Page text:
Submitted to: Microbial Ecology
Publication Type: Peer reviewed journal
Publication Acceptance Date: 11/13/2007
Publication Date: 1/8/2008
Citation: Scupham, A.J., Patton, T.G., Bent, E., Bayles, D.O. 2008. Comparison of the cecal microbiota of domestic and wild turkeys. Microbial Ecology. 56(2):322-31. Available: http://www.springerlink.com/content/x2kr73p8l4837555/fulltext.html. Interpretive Summary: Campylobacter is the primary cause of food-relates illness in the Unites States, and consumption of poultry has been identified as a significant risk factor for contraction of the illness. Reduction of Campylobacter in raw poultry meat is therefore of considerable interest for public health. Because of high prevalence of carriage (~90%) by poultry at slaughter, pre-harvest intervention strategies are under examination to minimize on-farm colonization by this pathogen. It is thus necessary to understand the ecology of this pathogen in vivo, and the first step in understanding the ecology of an ecosystem is to describe the species residing in that habitat. The work presented in this manuscript describes the microbial constituents of the turkey intestinal ecosystem, both in wild and commercially raised animals. The results indicate little to no differences between the microbial communities inhabiting wild turkeys harvested across a 400-mile transect through the Midwest. However, substantial differences were observed between the wild and domestic animals, and between animals obtained from different flocks at the same farm. It is likely that the failure of current intervention strategies to protect poultry flocks from colonization by pathogens is due to the variability of the intestinal microbiota. In light of the steady removal of antimicrobial from the poultry growers’ arsenal for promotion of flock health as well as the recently imposed HACCP performance standards for reduction of Campylobacter on carcasses at slaughter, development of ecology-based methods for creating homogeneous, stable poultry intestinal communities should accompany any future development of intervention strategies.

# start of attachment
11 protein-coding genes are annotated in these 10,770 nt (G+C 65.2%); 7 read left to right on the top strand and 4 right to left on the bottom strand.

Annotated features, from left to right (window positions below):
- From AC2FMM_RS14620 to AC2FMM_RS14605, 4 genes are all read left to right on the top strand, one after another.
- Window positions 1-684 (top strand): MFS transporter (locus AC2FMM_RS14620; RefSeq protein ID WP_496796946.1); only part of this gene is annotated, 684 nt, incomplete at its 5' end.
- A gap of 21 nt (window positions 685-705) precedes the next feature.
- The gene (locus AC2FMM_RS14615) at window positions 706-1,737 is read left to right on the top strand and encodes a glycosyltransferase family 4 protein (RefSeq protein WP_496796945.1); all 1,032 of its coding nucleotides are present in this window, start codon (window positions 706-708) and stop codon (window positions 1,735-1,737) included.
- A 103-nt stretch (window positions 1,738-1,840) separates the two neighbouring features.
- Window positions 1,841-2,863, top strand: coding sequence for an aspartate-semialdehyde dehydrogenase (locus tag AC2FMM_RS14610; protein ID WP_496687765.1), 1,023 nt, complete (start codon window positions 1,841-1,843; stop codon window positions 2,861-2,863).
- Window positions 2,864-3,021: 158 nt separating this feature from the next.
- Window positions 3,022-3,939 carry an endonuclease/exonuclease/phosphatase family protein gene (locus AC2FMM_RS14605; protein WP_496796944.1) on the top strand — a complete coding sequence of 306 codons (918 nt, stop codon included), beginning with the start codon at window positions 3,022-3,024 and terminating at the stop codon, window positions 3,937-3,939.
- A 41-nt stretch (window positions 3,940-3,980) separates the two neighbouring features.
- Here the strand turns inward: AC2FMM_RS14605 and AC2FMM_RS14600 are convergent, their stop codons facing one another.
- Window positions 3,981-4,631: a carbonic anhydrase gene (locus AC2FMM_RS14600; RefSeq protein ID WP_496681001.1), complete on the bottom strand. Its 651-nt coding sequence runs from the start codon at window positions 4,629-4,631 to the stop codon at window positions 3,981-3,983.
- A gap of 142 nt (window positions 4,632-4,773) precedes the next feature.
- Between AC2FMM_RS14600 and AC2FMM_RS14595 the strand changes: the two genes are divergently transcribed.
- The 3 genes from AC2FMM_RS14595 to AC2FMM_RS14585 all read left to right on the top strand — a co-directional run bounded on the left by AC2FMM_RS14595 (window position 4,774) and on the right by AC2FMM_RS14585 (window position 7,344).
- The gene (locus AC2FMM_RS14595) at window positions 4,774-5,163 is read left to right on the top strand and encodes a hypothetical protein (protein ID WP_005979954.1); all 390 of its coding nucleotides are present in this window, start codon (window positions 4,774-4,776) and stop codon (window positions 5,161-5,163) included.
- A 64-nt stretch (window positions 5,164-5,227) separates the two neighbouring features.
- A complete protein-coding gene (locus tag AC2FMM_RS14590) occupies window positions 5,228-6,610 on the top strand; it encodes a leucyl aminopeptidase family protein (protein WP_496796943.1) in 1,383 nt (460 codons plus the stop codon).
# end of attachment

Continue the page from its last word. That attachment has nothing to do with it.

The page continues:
Technical Abstract: The extent to which production methods alter intestinal microbial communities of livestock is currently unknown. As the intestinal microbiota may affect animal health, nutrition and food safety, a baseline comparison of the cecal communities of domestic and wild turkeys was performed. Oligonucleotide fingerprinting of rRNA genes (OFRG) of 2990 16S rRNA clones and dot blot quantification of dominant populations were performed. Bacterial library composition was determined to include 56% Bacteroidetes (51% of which were domestic library clones, 49% wild library clones), 30% Firmicutes (58% domestic, 42% wild), 3.4% Proteobacteria (76% domestic, 24% wild), 2.6% Deferribacteres (81% domestic, 19% wild) and 7.4% unidentified (46% domestic, 54% wild), 73% of the clones belonged to uncultured genera. Within the Bacteroidetes there were clusters of clones specific to either wild or domestic birds as well as clusters shared between bird types. Genera Alistipes, Prevotella and Bacteroides were identified. Of the Clostridiales, groups IV, IX and XIV including genera Faecalibacterium, Megasphaera, Phascolarctobacterium, Papillibacter and Megamonas were predominant. Bacilli of the genera Lactobacillus, Enterococcus and Streptococcus were also identified. Beta- Delta- and Gammaproteobacteria genera included Acinetobacter, Sutterella and Escherichia; Deferribacteres clones showed high similarity to Mucispirillum schaedleri. Statistical comparison of the domestic and wild turkey clone libraries indicated similar levels of community richness and evenness. However, the two libraries shared only 30% of the clones. Together these results indicated that while high level taxonomic community structure is similar, high-density turkey production causes considerable divergence of the genera commercial bird intestinal genera from those of their wild counterparts.